Thin Men, Heavy Women: How Distress and Gendered Strategies of Coping May Explain Sex Differences in Obesity in Poor, Urban Communities
Marissa Seamans, University of North Carolina at Chapel Hill
Whitney Robinson, University of North Carolina at Chapel Hill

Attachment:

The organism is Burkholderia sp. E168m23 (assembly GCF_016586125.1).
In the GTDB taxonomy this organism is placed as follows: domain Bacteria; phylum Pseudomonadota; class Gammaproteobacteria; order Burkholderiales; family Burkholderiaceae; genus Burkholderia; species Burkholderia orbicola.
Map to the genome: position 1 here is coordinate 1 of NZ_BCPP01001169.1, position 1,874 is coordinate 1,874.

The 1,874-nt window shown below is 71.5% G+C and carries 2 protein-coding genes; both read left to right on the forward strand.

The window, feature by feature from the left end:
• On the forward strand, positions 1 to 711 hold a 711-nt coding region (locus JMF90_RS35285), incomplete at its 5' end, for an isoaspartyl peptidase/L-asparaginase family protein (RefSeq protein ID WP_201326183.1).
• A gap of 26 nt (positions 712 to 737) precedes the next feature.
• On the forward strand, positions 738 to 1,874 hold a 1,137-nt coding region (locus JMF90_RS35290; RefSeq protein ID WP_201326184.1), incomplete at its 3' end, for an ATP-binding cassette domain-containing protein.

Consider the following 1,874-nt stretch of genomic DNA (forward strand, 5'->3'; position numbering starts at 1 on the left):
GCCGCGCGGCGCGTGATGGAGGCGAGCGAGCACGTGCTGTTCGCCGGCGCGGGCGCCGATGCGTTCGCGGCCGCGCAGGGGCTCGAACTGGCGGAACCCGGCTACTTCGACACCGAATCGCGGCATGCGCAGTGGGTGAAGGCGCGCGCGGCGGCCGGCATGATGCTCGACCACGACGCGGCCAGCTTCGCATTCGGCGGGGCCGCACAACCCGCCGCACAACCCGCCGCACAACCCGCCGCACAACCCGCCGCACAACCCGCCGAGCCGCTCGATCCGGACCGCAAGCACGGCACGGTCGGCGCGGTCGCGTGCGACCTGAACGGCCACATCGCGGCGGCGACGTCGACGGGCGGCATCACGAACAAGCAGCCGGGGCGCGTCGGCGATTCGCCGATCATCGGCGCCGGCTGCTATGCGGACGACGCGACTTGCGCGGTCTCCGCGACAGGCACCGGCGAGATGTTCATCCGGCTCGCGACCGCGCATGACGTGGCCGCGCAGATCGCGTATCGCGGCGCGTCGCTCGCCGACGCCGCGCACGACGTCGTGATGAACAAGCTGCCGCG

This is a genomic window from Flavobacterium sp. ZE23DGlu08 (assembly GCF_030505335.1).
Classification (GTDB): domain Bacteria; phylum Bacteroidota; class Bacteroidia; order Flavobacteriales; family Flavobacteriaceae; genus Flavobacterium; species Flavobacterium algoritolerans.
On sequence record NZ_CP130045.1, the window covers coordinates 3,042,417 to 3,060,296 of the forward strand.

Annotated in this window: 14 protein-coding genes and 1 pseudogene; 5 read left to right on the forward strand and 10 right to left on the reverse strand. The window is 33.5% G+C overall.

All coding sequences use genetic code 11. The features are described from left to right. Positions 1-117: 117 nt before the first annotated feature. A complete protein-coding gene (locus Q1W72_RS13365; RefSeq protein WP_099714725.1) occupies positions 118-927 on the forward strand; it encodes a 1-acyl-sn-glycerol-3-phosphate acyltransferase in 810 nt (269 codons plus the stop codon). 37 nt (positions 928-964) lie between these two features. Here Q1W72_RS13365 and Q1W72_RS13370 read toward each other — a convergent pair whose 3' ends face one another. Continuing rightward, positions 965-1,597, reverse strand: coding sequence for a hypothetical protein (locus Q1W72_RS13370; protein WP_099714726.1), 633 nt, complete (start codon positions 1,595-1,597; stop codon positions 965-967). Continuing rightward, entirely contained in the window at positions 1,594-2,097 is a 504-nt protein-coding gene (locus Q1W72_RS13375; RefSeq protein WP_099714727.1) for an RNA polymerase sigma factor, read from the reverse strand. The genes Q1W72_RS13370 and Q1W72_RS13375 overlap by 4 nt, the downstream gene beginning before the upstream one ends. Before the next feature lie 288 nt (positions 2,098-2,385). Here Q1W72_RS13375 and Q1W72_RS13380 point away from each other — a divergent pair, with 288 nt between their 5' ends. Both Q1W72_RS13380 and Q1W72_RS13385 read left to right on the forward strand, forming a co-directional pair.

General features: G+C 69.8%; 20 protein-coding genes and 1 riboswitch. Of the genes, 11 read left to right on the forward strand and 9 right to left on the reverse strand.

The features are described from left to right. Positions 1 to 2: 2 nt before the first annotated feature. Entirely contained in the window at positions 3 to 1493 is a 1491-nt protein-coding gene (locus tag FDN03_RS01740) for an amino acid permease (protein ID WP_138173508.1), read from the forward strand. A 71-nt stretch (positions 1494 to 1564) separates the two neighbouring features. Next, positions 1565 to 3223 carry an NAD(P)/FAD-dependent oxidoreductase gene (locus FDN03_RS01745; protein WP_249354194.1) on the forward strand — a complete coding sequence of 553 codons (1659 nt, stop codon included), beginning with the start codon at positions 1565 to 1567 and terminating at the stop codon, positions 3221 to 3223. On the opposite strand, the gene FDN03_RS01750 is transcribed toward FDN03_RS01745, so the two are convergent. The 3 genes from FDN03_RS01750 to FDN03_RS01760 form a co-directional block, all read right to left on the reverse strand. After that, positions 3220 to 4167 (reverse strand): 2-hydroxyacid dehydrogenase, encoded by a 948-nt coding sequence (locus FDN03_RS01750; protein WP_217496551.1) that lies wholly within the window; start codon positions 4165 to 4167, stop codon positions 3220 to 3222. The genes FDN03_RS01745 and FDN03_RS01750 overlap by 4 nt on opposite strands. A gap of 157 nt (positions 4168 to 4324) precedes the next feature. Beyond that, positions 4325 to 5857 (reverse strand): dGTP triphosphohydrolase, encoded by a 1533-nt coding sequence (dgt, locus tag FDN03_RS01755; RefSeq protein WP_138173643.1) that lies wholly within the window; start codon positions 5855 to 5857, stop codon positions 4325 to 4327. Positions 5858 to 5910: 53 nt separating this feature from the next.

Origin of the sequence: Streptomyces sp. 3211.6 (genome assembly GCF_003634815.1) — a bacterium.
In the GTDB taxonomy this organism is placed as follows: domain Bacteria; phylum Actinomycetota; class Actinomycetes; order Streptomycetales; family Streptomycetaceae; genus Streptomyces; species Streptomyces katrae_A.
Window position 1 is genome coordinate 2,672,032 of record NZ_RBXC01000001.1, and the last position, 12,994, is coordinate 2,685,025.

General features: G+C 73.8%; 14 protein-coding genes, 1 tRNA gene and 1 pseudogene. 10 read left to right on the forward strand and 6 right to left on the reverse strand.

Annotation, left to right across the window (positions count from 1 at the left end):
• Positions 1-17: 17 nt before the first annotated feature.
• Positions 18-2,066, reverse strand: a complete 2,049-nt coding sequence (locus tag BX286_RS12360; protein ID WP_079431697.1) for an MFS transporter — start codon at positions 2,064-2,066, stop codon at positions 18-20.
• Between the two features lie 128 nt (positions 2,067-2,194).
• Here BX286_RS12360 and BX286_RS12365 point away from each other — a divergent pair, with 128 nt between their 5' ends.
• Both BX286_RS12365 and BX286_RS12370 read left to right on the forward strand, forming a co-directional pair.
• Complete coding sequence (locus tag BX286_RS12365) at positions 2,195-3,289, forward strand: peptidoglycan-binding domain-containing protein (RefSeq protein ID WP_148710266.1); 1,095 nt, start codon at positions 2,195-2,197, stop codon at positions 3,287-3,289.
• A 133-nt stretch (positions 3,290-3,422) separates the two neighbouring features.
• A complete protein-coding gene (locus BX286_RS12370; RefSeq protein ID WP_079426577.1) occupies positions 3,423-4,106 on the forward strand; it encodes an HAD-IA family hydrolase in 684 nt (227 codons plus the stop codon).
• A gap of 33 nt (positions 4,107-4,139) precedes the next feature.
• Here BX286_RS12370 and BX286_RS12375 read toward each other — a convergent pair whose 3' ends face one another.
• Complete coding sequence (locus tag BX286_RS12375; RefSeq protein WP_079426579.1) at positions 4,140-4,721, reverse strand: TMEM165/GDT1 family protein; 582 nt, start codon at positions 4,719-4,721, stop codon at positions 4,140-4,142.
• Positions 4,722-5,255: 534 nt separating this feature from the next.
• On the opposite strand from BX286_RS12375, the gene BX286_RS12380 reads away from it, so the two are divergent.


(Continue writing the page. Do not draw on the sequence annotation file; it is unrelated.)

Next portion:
In poor, urban settings, obesity prevalence is much higher in women than men. Mechanisms underlying this gendered patterning of obesity are poorly understood, but gender differences in psychological distress stemming from neighborhood disadvantage may offer an explanation. We investigated whether Black and White men and women sharing the same disadvantaged environment report different levels of distress. We used the Exploring Health Disparities in Integrated Communities-Southwest Baltimore study (EHDIC-SWB), a 2003 population-based survey of residents in a low-income, racially integrated community with no race difference in income. We contextualized these results using the 2003 National Health Interview Survey (NHIS). In EHDIC-SWB, White women reported higher distress than White men, Black women, and Black men. In NHIS, females reported higher distress than males with no racial difference. Gendered strategies of coping with neighborhood stressors may offer an additional explanation for the association between disadvantage and increased obesity in women but not men.